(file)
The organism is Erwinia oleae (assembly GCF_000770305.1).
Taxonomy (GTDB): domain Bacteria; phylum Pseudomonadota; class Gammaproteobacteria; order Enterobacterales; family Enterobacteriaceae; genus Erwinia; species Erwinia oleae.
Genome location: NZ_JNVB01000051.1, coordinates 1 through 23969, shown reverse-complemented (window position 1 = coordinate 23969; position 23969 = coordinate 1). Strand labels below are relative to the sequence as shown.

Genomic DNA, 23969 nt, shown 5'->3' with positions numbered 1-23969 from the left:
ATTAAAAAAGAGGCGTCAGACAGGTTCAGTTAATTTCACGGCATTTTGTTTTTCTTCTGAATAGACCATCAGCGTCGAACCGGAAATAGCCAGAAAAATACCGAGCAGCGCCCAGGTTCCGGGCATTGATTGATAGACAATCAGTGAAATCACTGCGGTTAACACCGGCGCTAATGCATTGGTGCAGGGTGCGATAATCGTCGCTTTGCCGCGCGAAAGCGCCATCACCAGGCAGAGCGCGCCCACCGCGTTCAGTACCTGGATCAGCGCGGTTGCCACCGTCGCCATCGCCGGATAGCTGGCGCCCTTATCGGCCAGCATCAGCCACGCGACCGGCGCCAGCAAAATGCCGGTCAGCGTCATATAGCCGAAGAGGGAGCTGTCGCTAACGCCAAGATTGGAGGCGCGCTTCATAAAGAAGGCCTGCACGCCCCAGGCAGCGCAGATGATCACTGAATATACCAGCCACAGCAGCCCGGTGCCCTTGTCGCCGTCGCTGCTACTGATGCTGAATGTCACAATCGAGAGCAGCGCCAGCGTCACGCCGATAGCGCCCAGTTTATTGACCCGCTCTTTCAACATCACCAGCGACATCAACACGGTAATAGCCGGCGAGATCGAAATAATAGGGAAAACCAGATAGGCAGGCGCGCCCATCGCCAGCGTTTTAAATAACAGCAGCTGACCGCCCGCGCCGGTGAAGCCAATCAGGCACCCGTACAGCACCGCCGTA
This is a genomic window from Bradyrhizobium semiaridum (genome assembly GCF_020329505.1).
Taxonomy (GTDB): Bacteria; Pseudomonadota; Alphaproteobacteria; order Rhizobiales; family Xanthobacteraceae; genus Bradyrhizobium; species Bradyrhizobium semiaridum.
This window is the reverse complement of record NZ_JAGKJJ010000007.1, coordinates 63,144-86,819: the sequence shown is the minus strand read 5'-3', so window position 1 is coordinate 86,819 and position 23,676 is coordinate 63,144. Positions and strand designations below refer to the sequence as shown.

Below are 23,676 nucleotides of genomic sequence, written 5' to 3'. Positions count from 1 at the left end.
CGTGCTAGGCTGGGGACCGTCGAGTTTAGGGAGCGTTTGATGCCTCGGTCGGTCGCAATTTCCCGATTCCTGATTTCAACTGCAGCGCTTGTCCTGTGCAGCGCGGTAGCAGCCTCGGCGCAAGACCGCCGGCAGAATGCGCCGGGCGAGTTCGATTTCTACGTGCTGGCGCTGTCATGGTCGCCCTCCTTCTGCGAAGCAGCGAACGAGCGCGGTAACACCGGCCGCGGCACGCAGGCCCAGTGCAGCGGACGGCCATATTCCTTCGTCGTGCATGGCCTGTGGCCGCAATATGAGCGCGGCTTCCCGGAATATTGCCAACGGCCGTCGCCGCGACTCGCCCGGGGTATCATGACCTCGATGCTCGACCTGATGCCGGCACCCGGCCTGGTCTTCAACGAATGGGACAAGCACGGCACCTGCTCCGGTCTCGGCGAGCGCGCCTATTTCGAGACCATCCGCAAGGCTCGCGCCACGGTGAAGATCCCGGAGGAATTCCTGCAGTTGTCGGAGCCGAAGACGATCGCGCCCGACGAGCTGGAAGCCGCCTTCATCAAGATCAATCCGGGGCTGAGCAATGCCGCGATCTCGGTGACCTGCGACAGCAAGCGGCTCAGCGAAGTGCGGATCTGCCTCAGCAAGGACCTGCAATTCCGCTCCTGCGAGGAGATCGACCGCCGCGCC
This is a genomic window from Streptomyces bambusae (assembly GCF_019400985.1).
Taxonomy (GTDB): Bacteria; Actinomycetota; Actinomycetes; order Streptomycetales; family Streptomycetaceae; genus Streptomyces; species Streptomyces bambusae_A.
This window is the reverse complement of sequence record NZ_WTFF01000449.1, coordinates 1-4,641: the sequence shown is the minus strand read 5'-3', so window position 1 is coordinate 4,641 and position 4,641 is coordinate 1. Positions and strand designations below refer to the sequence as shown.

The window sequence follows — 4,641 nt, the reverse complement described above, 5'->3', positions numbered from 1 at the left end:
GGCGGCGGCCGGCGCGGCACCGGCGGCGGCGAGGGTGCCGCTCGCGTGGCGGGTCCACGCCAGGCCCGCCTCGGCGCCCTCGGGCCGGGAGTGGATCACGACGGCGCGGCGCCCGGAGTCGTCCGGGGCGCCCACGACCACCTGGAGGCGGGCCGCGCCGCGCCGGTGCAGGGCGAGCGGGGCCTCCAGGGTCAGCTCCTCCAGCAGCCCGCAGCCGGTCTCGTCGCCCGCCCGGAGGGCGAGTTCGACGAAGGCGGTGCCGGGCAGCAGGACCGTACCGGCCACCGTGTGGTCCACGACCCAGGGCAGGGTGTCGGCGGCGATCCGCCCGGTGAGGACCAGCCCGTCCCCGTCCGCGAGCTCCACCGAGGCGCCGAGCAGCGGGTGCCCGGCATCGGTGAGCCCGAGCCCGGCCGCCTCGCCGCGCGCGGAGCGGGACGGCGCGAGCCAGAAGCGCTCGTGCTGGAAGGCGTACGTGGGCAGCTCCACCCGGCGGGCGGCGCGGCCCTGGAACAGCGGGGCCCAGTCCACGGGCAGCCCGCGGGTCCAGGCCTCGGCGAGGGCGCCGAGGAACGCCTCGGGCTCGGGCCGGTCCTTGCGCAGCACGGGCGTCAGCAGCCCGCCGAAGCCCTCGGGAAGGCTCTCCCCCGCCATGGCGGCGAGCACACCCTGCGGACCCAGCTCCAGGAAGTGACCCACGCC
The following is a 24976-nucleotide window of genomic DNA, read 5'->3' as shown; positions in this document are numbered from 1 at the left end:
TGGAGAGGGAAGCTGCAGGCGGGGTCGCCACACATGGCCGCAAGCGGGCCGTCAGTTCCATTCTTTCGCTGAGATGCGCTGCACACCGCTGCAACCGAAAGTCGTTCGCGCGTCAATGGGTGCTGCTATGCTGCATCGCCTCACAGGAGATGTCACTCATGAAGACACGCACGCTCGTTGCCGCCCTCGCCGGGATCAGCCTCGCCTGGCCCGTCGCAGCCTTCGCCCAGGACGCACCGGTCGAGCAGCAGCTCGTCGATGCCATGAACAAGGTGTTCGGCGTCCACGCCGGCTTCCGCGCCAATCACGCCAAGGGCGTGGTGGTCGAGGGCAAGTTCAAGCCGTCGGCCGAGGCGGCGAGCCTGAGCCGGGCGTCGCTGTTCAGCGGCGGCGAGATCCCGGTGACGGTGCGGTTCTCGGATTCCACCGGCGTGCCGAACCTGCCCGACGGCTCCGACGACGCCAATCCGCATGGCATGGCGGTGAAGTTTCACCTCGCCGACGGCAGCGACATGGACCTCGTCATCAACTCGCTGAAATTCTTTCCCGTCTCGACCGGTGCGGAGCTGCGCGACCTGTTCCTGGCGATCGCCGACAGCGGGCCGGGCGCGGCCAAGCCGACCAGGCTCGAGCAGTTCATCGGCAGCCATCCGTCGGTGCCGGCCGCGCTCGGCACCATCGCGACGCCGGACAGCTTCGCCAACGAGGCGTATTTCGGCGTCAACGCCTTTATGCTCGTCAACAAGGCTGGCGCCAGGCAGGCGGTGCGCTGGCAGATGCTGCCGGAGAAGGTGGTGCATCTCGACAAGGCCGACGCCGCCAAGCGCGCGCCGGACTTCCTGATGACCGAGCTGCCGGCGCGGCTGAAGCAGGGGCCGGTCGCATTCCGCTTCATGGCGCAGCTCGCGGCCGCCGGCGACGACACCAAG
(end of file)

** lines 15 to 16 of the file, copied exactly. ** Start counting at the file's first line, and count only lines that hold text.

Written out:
GGCGGCGGCCGGCGCGGCACCGGCGGCGGCGAGGGTGCCGCTCGCGTGGCGGGTCCACGCCAGGCCCGCCTCGGCGCCCTCGGGCCGGGAGTGGATCACGACGGCGCGGCGCCCGGAGTCGTCCGGGGCGCCCACGACCACCTGGAGGCGGGCCGCGCCGCGCCGGTGCAGGGCGAGCGGGGCCTCCAGGGTCAGCTCCTCCAGCAGCCCGCAGCCGGTCTCGTCGCCCGCCCGGAGGGCGAGTTCGACGAAGGCGGTGCCGGGCAGCAGGACCGTACCGGCCACCGTGTGGTCCACGACCCAGGGCAGGGTGTCGGCGGCGATCCGCCCGGTGAGGACCAGCCCGTCCCCGTCCGCGAGCTCCACCGAGGCGCCGAGCAGCGGGTGCCCGGCATCGGTGAGCCCGAGCCCGGCCGCCTCGCCGCGCGCGGAGCGGGACGGCGCGAGCCAGAAGCGCTCGTGCTGGAAGGCGTACGTGGGCAGCTCCACCCGGCGGGCGGCGCGGCCCTGGAACAGCGGGGCCCAGTCCACGGGCAGCCCGCGGGTCCAGGCCTCGGCGAGGGCGCCGAGGAACGCCTCGGGCTCGGGCCGGTCCTTGCGCAGCACGGGCGTCAGCAGCCCGCCGAAGCCCTCGGGAAGGCTCTCCCCCGCCATGGCGGCGAGCACACCCTGCGGACCCAGCTCCAGGAAGTGACCCACGCC
The following is a 24976-nucleotide window of genomic DNA, read 5'->3' as shown; positions in this document are numbered from 1 at the left end: